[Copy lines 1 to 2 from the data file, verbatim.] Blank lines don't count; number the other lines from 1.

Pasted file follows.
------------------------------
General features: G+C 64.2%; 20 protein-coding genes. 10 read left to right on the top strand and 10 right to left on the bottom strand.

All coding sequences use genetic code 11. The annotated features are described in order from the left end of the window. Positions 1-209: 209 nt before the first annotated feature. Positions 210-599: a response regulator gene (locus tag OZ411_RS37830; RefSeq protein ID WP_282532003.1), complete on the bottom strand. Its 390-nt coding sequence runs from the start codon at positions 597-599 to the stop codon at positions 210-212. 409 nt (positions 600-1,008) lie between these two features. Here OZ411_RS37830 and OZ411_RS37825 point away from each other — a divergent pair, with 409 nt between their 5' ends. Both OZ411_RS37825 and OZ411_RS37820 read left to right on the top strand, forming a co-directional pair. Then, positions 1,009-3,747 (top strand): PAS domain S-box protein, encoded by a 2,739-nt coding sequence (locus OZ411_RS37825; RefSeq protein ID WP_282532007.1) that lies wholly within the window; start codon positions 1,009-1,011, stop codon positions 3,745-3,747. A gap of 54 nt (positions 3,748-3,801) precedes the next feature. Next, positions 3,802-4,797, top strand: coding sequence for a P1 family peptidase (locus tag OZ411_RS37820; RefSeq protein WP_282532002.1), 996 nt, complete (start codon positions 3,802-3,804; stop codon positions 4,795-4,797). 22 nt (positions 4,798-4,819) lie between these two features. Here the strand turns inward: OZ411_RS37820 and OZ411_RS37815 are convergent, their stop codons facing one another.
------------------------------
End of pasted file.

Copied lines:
General features: G+C 64.2%; 20 protein-coding genes. 10 read left to right on the top strand and 10 right to left on the bottom strand.

All coding sequences use genetic code 11. The annotated features are described in order from the left end of the window. Positions 1-209: 209 nt before the first annotated feature. Positions 210-599: a response regulator gene (locus tag OZ411_RS37830; RefSeq protein ID WP_282532003.1), complete on the bottom strand. Its 390-nt coding sequence runs from the start codon at positions 597-599 to the stop codon at positions 210-212. 409 nt (positions 600-1,008) lie between these two features. Here OZ411_RS37830 and OZ411_RS37825 point away from each other — a divergent pair, with 409 nt between their 5' ends. Both OZ411_RS37825 and OZ411_RS37820 read left to right on the top strand, forming a co-directional pair. Then, positions 1,009-3,747 (top strand): PAS domain S-box protein, encoded by a 2,739-nt coding sequence (locus OZ411_RS37825; RefSeq protein ID WP_282532007.1) that lies wholly within the window; start codon positions 1,009-1,011, stop codon positions 3,745-3,747. A gap of 54 nt (positions 3,748-3,801) precedes the next feature. Next, positions 3,802-4,797, top strand: coding sequence for a P1 family peptidase (locus tag OZ411_RS37820; RefSeq protein WP_282532002.1), 996 nt, complete (start codon positions 3,802-3,804; stop codon positions 4,795-4,797). 22 nt (positions 4,798-4,819) lie between these two features. Here the strand turns inward: OZ411_RS37820 and OZ411_RS37815 are convergent, their stop codons facing one another.